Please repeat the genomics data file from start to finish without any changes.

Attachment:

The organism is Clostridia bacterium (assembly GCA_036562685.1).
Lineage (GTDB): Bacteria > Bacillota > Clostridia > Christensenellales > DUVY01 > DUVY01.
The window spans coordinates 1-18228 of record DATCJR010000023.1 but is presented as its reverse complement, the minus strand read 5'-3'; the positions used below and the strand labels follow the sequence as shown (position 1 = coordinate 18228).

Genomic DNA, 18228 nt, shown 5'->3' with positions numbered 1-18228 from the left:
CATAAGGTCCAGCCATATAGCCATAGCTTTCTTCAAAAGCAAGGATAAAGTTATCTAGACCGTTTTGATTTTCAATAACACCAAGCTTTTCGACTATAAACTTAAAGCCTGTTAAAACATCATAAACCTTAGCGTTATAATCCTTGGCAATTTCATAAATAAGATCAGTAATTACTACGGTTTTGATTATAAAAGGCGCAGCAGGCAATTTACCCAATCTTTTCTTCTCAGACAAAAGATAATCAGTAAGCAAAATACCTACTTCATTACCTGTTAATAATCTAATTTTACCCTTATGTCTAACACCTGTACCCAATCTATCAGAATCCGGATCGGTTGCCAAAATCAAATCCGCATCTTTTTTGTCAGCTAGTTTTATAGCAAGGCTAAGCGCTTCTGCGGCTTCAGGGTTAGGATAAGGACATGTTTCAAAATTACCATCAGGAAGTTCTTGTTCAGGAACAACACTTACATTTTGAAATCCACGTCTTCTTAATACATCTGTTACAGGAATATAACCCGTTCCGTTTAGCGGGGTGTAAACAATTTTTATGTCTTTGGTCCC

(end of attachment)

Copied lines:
The organism is Clostridia bacterium (assembly GCA_036562685.1).
Lineage (GTDB): Bacteria > Bacillota > Clostridia > Christensenellales > DUVY01 > DUVY01.
The window spans coordinates 1-18228 of record DATCJR010000023.1 but is presented as its reverse complement, the minus strand read 5'-3'; the positions used below and the strand labels follow the sequence as shown (position 1 = coordinate 18228).

Genomic DNA, 18228 nt, shown 5'->3' with positions numbered 1-18228 from the left:
CATAAGGTCCAGCCATATAGCCATAGCTTTCTTCAAAAGCAAGGATAAAGTTATCTAGACCGTTTTGATTTTCAATAACACCAAGCTTTTCGACTATAAACTTAAAGCCTGTTAAAACATCATAAACCTTAGCGTTATAATCCTTGGCAATTTCATAAATAAGATCAGTAATTACTACGGTTTTGATTATAAAAGGCGCAGCAGGCAATTTACCCAATCTTTTCTTCTCAGACAAAAGATAATCAGTAAGCAAAATACCTACTTCATTACCTGTTAATAATCTAATTTTACCCTTATGTCTAACACCTGTACCCAATCTATCAGAATCCGGATCGGTTGCCAAAATCAAATCCGCATCTTTTTTGTCAGCTAGTTTTATAGCAAGGCTAAGCGCTTCTGCGGCTTCAGGGTTAGGATAAGGACATGTTTCAAAATTACCATCAGGAAGTTCTTGTTCAGGAACAACACTTACATTTTGAAATCCACGTCTTCTTAATACATCTGTTACAGGAATATAACCCGTTCCGTTTAGCGGGGTGTAAACAATTTTTATGTCTTTGGTCCC